Born and raised in the Chicago suburbs, Nicole was a standout swimmer, qualifying for the 1988 Olympic Trials and later graduating from Yale University. She decided to pursue the sport of triathlon, and a lucky seat assignment introduced her to her future husband (2-time Ironman World Champion), Tim DeBoom, on a flight to the 1995 World Championships. Nicole started racing professionally in 1999, racking up countless podium finishes. Her triathlon career culminated in a win at the 2004 Ironman Wisconsin, wearing a prototype of the first-ever running skirt – a skirt that would launch a revolution in women’s fitness clothing just a few months later. Nicole founded Skirt Sports in September 2004 with the mission of helping women find inspiration, confidence and courage through the transformative power of running and fitness. Today Skirt Sports is a national women’s apparel brand offering a full line of products that supports women throughout their busy running lives as part of the Be Inspired family of brands. Nicole spends her time helping women change their lives through the non-profit organization Running Start, interviewing visionaries for her popular podcast Run This World and chasing around her 9-year-old girl, Wilder.
Connect with Nicole
Attend the beYOUtiful Virtual Summit October 22-23 2021
Powered by Skirt Sports
Featuring Nicole DeBoom, Kara Goucher, Mirna Valerio, Jill Angie, Sarah Ratzlaff
In this episode, we talked about…
- Qualifying for the 100-meter breaststroke Olympic trials at 16 years old
- On swimming from her heart
- How Nicole’s college thesis planted the seed for Skirt Sports
- Being a pioneer in the women’s sports aparell space
- The challenges many pro athletes face with retirement.
- Eating tons of fat-free Snackwells in her younger days (why did we do this??)
- Nicole’s unhealthy obsessive thoughts about food
- Shifting her focus from how she looked and how she felt
- How Nicole’s actions sparked a powerful mindset shift during her pregnancy
- How we form, change, and break habits
- How Nicole copes with bad body image days
- What a random moment in a gas station during a cross-country road trip taught Nicole about herself
- What sport taught her about starting and running a business
- How motherhood changed the way Nicole worked
- Selling Skirt Sports
- The power of smiling
- How her perception of success has changed
Pursue the things that make you feel like you’re moving in a positive direction.
When it became very clear that I was a national-level swimmer, my life changed forever.
What it takes to be feminine and what society is presenting as the feminine ideal is not what it takes to be a champion athlete. Until there is a new feminine standard we will all battle our self-esteem and our body image.
[As a professional triathlete] there was always something I could improve. And this is the travesty of sport at that level; it’s very hard to be perfect,
My identity literally changed during a race from pro athlete to entrepreneur or skirt lady or whatever you want to call me.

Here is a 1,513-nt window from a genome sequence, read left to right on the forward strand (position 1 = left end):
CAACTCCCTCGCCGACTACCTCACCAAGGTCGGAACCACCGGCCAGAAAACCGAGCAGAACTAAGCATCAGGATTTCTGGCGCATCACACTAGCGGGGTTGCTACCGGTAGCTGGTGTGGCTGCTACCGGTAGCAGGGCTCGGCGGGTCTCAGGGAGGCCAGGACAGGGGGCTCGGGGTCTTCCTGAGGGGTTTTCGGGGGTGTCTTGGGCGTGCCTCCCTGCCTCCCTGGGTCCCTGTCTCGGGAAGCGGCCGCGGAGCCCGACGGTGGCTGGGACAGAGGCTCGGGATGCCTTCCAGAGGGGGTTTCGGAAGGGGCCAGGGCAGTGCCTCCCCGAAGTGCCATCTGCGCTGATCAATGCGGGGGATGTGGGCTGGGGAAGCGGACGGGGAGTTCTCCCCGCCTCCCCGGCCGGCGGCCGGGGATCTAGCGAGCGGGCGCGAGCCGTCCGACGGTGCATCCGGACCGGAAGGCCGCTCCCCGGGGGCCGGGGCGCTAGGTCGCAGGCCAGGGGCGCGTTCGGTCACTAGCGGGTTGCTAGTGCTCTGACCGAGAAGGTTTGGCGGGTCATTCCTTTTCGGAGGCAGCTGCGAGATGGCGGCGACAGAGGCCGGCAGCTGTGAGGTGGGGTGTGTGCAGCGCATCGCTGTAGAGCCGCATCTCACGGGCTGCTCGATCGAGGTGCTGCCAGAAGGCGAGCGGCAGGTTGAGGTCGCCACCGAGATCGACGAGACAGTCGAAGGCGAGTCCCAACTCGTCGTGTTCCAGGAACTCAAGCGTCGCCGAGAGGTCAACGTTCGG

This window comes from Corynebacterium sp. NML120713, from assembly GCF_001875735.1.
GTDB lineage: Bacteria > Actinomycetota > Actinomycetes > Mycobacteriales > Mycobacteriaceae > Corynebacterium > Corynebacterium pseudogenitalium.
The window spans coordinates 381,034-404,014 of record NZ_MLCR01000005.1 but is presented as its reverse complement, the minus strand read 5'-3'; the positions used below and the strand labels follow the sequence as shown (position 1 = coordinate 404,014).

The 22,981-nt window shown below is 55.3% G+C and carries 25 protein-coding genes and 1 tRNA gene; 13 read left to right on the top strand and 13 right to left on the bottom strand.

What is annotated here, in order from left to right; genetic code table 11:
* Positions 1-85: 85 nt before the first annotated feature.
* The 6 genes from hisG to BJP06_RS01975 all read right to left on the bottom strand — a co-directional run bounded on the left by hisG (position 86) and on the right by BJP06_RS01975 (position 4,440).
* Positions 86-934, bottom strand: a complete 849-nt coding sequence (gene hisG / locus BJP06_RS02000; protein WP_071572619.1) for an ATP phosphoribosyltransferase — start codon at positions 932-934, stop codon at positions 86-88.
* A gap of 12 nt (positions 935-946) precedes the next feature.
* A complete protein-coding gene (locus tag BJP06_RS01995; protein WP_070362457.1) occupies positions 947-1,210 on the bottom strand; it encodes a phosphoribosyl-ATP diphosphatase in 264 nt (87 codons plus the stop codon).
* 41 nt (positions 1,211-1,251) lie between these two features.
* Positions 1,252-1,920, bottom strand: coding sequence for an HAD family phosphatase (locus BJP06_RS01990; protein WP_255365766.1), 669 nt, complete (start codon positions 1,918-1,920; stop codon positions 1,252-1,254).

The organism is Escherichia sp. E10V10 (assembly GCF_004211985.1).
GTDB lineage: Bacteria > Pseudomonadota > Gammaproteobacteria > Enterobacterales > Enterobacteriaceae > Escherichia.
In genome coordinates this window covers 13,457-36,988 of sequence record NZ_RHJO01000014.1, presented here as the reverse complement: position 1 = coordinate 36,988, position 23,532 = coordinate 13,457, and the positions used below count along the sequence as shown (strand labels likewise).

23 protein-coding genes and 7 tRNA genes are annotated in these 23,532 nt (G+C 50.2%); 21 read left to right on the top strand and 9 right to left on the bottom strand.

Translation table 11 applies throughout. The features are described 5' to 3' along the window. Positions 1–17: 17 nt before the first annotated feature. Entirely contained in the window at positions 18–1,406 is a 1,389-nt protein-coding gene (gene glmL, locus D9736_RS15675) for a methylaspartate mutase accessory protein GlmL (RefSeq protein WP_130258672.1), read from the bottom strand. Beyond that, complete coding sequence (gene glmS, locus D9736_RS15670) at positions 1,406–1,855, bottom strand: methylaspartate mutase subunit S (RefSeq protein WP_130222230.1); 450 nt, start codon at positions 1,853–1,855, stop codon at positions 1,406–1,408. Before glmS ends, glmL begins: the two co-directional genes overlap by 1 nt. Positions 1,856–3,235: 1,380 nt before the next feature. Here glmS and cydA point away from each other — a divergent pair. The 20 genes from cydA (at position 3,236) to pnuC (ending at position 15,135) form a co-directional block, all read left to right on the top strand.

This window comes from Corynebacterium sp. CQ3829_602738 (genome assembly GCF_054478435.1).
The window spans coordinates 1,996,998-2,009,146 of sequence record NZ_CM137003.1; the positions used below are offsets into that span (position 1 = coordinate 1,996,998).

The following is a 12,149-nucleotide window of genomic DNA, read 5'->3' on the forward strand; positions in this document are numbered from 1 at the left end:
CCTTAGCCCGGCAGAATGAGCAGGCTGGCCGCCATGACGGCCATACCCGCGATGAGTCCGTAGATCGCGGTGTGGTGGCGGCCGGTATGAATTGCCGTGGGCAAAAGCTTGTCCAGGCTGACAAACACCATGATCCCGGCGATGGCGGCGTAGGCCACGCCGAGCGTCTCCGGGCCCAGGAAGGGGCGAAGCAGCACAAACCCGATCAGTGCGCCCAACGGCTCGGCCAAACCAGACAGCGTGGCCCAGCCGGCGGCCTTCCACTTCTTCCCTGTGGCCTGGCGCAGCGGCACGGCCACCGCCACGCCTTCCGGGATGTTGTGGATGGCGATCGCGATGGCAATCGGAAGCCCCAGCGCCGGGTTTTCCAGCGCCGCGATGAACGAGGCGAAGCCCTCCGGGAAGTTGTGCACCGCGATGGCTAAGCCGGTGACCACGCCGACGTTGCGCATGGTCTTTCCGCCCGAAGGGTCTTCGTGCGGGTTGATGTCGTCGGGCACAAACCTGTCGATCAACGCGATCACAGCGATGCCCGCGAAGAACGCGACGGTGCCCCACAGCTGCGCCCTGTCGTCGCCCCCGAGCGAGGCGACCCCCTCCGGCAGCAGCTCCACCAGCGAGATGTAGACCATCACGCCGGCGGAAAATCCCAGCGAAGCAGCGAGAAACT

The self-love journey is ongoing. The little demons will raise their ugly heads every once in a while throughout our walks through this life. I don’t know how you could gain the kind of confidence I got through things other than athletic experiences because they’re testing your body and your mind together.
I knew who I was on the inside, but bodies change and there is no way around it. And not just bodies, you get acne, you go through all the hormonal shifts that all the times we’re supposed to go through them in life. And they’re not outwardly pretty. I think we need to reframe that word or what it means to be outwardly pretty
I stopped thinking about how I looked and I started thinking about how I felt.
When I’m not having a good day, it’s often because I am not opening myself up to other people
If I’m having a bad day, the best thing I can do is go out and engage with people because that brings me energy and joy.
I think sport teaches us more about ourselves than just about anything.
It’s good to have some goals, but if you look at it like a marathon, if your eyes are stuck on mile 26, you’re never going to get to mile three.
I know how to suffer. I know how to work hard. I know, I know how to set goals and tick them off. And I know how to do periodization, which I also think is really important in business because you cannot be 100% maintaining your top speed in business at all times.
Smile. Even if you have a mask on, they’re going to see it.
I think the big thing is that I took away the finish line. That was something I was chasing for so many years and it, it really wasn’t there. The finish line is us dying. And when we die, the important thing is going to be the people in our lives that we touched.
How I Built This podcast
Pam’s “Tess Talk” at Skirt Sports
Vicki Hunter’s episode
Elaine Howley’s episode
Bell’s Palsy podcast episode
The Power of Habit by Charles Duhigg
She Runs It Podcast
Run This World Podcast
Maple syrup is life
My Washington Post story on why you should smile behind your mask
BeYoutiful Virtual Summit
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